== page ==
Jazz Articles about Ira Sullivan
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by David Einhorn
A critic in jny: Chicago in September 2016 raved about multi-instrumentalist Ira Sullivan's performance at the Jazz Showcase but said that Ira erred" in lecturing the audience not to applaud after solos. It sounded like the critic had never heard Ira perform live before, because saying he erred" suggested that at a given moment Ira misspoke" and impulsively said something he should not have said. If that's the case, then Ira, who will turn 89 this year and ...read more
by Jerome Wilson
Roberto Magris, the prolific Italian pianist who spends a lot of his time in America, has recorded with several different types of groups in his career. This is his first outing with a new straight--ahead sextet that includes Chicago legend Ira Sullivan on alto and soprano saxophones and flute, and it is a strong one. This particular group is steeped in the jazz traditions of the Fifties and Sixties, echoing McCoy Tyner, Art Blakey and Horace Silver at ...read more
by Jack Bowers
Italian-born pianist Roberto Magris likes to change things up. He can be seen and heard leading groups from trio to octet and beyond, and meshing quite comfortably into groups of all shapes and sizes. On Sun Stone, his fifteenth recording for JMood Records, Magris fronts an admirable sextet whose front-line includes the venerable Ira Sullivan on flute, soprano and alto saxophones, and the superb tenor saxophonist Mark Colby, abetted by trumpeter Shareef Clayton, bassist Jamie Ousley and drummer Roldolfo Zuniga. ...read more
by William Carey
Some numbers to ponder. Saxophonist/trumpeter Ira Sullivan is 80 years old; vibraphonist Stu Katz is 74. 57 years. That is how long Ira Sullivan and Stu Katz have been making music together. 64 years. The number of years that Joe Segal's the Jazz Showcase has been featuring great jazz. In 1954, the year Bill Haley and the Comets recorded Rock Around the Clock," two fine young jazz musicians first got together in their adopted hometown of Chicago. Fast forward 57 ...read more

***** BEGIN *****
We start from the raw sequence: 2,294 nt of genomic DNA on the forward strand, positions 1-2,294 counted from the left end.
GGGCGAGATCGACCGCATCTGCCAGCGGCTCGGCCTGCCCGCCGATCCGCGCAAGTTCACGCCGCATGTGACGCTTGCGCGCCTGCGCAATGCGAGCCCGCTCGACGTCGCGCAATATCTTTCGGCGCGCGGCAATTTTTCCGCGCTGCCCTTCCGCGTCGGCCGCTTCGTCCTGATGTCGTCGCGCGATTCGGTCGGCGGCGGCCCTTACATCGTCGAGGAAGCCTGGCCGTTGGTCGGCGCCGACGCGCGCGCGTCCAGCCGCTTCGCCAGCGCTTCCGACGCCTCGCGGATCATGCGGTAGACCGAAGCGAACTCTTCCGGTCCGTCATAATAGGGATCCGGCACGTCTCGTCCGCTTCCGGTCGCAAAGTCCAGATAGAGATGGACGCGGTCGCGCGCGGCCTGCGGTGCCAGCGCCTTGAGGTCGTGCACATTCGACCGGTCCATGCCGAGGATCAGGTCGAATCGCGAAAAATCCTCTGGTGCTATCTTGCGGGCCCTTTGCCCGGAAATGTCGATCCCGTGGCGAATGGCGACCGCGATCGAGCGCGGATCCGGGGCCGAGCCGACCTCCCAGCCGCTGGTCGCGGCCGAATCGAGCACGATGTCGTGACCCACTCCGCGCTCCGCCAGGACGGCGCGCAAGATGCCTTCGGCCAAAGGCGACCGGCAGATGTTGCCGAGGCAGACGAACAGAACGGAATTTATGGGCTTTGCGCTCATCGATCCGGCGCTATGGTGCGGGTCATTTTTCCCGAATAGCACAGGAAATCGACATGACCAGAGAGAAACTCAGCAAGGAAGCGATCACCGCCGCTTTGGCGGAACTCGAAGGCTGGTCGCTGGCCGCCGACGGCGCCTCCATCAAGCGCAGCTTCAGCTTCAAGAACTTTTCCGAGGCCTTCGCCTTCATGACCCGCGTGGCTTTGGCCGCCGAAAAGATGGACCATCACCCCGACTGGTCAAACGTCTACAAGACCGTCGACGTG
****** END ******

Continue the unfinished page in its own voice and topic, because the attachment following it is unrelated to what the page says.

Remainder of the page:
by John Patten
In 2008, pianist Bob Albanese took his trio into a studio to do an unplanned recording while performing in Florida, spinning a collection of first and second takes with saxophonist Ira Sullivan that became One Way/Detour.
As a composer, Albanese uses rhythm to lay the groundwork for his compositions. He builds on spare harmonic and modal ideas, which are bolstered by steady support from Tom Kennedy on bass and Willard Dyson on drums, to create solid original works. ...read more
by John Barron
When Bob Albanese was accompanying singer Ben Vereen in Palm Beach, Florida in early 2008, the pianist seized the opportunity to document his distinctive approach to modern acoustic jazz. With the aid of bassist Tom Kennedy and drummer Willard Dyson, Albanese called on legendary saxophonist Ira Sullivan, a longtime resident of Florida, to record One Way/Detour. In trio and quartet settings, Albanese leads the way through a fiery set of original and standard material.
The disc opener, Major Minority," maintains ...read more
by Warren Allen
For his Zoho debut, New York pianist Bob Albanese shows a nice array of colors and sides with some excellent original compositions and a few great standards. His love of classic jazz is evident throughout, but so too is a desire to push some limits. Throughout the album, he shows a touch for angular Latin rhythms and edgy feels, combining them with the effortless swing that fueled Red Garland, Horace Silver and Bud Powell.
Many of the trio's songs start ...read more